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Republican Party establishes new Hispanic alliance

Latinos congregate at Xavier Palacios’ law office in Huntington Station last year to watch President Barack Obama announcing executive orders on immigration. File photo by Rohma Abbas

Republicans are vying for the votes of Suffolk’s Latinos.

The county GOP committee announced in a press release last week that for the first time in its history, it would create a Hispanic alliance tasked with registering Latino voters and recruiting potential candidates to run for office.

“For far too long, the political left has taken the Hispanic community for granted and recent polls indicate a growing frustration with the [Democratic] Party’s lack of family values and understanding of small business,” GOP chairman John Jay LaValle said in the statement.

Republicans are seeking to tap into a growing Latino electorate in Suffolk County, the statement said.

According to Nick LaLota, the Republican commissioner of the Suffolk County Board of Elections, Latinos comprise about 7.8 percent of Suffolk County’s 907,000 total registered voters this year. That’s up from 5.82 percent in 2006, he said.

When drawing up the figures, BOE officials analyzed the last names of voters to determine which individuals have “Hispanic-oriented” names, LaLota said. And while it’s not an “exact science,” it gives officials an idea of the growth of the population.

Two Hispanic Republicans — Brookhaven’s Jose Nunez and Victoria Serpa of Islip — will co-chair the Suffolk County Republican Hispanic Alliance, LaValle said. When reached this week, Nunez said there was a great opportunity for the Republicans to attract Hispanic voters, who traditionally lean Democratic.

“We believe that they have the same core values — family, business,” he said. “They’re very conservative. There’s a lot of religion.”

But as far as Suffolk County Democratic Chairman Rich Schaffer is concerned, the Republicans are late to the party. He noted the Democrats have backed several Hispanic individuals who were elected.

“It’s about time,” Schaffer said. “We welcome them to finally recognizing that the Hispanic population is an important part of our county.”

Nunez said the GOP’s new alliance would also serve an educational purpose — engaging Latino voters in a political dialogue and perhaps dispelling fears of the political process that some may have learned in their native countries.

It’s “smart” for Republicans to be reaching out to Hispanic voters, according to Xavier Palacios, a Huntington resident, school board member and co-founder of the Friends of Huntington Station Latin Quarter — a group established to revitalize Huntington Station through business development, mentorship, vocational training and other programs. The No. 1 issue on the minds of Hispanics, Palacios said, is immigration reform, and Republicans need to address the issue head-on if they’re going to attract Latino voters.

“I think it can no longer be the hot potato,” he said. “A solution to real immigration reform needs to be had.”

Not everyone thinks that Latinos care most about the immigration issue. Nunez said there are many Latinos out there who feel people should arrive and settle in the country through legal channels. He also said immigration was a federal issue, not a local one.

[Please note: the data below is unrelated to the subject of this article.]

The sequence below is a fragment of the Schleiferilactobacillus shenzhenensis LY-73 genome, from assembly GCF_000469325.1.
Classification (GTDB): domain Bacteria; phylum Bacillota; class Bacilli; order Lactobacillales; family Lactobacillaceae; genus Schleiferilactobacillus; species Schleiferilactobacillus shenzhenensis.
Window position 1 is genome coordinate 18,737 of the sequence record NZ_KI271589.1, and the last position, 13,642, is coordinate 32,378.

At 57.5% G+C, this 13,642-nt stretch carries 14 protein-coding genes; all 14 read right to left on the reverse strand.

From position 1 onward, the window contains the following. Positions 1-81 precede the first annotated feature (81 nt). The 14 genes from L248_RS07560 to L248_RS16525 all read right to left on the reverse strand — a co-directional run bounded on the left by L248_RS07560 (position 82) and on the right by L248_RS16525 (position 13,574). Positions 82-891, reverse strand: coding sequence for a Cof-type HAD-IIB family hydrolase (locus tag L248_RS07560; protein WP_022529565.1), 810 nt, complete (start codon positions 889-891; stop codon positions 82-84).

Other issues on the local level are of importance to Latinos too. Palacios said Republicans and Democrats would be smart to focus on economic issues, as many Latinos are staggered in professions or can’t afford college. Immigrants come here to fulfill the American Dream, something that appears to be becoming more challenging.

“Folks nowadays, in my view, are losing that dream,” he said.

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Tensions between police departments across the country and the communities they have sworn to protect have been high over the last several months, and Suffolk County is not an exception in this trend. But we differ from the areas where tensions have exploded into street protests and violence in one crucial way: We can prevent such an eruption.

A group of 21 local Latinos has recently filed a lawsuit against the Suffolk County Police Department, alleging officers racially profiled them and even robbed them during police stops over the last 10 years. The lawsuit alleges the police have a culture of discriminatory policing.

The case is in part a response to the arrest of the SCPD’s Sgt. Scott Greene, who during a sting operation was found taking money from a Latino driver. Greene now faces 81 criminal charges against a couple dozen Hispanic victims, and authorities say he was working alone.

But we could trace the issue back a little further as well, to the 2008 hate-crime stabbing murder of Marcelo Lucero, a Patchogue man from Ecuador. In the wake of the murder — for which seven young men were convicted — and the police’s investigation, there was public outcry over perceived police bias against Hispanics.

We have no doubt the majority of police officers are good people who just want to do their difficult, and at times dangerous, job of protecting Suffolk County residents. But it’s also true that a few bad apples can spoil the bunch — or lead to public perception that they have spoiled the bunch, which matters just as much.

The good news is we are in a desirable position to change things for the better — if we acknowledge the warning signs of trouble. The places in this country where there have been protests and riots, for various reasons, tensions between the police and the community had been stewing for a while. We should not let this come to pass in Suffolk County through our own inaction.